“same property.” Perry, 305 N.C. at 234, 287 S.E.2d at 816. That is not the case here.
B. Dissimilar offenses
The offense for which defendant pled guilty at his previous trial in another
county is neither for the same conduct nor for the same property. Rather, the
possession to which defendant pled guilty was solely related to his attempt at cashing
in two lottery tickets a few days after the robbery in Johnston County and was
adjudicated in a separate trial in another county, with different facts and evidence.
Even though defendant is arguing that the lottery tickets he attempted to cash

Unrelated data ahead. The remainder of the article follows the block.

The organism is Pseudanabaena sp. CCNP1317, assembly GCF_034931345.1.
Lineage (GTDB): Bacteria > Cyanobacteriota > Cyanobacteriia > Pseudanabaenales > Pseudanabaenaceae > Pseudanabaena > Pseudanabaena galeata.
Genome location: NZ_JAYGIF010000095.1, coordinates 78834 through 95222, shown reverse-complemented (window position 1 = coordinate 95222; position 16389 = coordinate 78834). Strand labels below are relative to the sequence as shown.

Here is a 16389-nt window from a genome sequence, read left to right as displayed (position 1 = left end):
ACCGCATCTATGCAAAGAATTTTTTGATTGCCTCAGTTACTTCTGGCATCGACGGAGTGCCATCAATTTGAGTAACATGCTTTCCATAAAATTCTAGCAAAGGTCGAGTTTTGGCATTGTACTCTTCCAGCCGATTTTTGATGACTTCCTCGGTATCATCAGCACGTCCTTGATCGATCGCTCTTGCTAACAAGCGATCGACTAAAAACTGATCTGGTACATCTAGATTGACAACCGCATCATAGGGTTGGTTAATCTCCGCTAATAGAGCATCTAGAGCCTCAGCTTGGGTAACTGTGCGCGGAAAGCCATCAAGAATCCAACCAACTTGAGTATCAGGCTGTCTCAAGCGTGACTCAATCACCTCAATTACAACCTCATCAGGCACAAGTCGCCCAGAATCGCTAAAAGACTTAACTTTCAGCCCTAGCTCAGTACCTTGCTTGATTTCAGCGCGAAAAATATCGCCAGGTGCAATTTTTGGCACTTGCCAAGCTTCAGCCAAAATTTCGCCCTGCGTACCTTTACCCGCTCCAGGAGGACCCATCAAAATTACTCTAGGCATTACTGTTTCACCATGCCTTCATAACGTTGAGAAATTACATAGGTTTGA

in the next county over were the same lottery tickets he obtained during the
commission of the robbery with a dangerous weapon, it is still permissible for a
defendant to be convicted and punished for multiple -- thus different -- possessions of
the same illegal item. Offenses of possession separate in time and locale can support
separate convictions and punishments. See State v. Rozier, 69 N.C. App. 38, 54-55,
316 S.E.2d 893, 904 (1984) (“Other jurisdictions which have considered the question
appear to have adopted the rule that the possession offenses must be separate in time
and space to warrant separate convictions. Whether particular circumstances of
possession constitute a single criminal act or several is a determination of a factual
nature to be made by the trial court. North Carolina effectively follows the same rule
by investing the trial court with discretion to quash duplicitous indictments. . . . The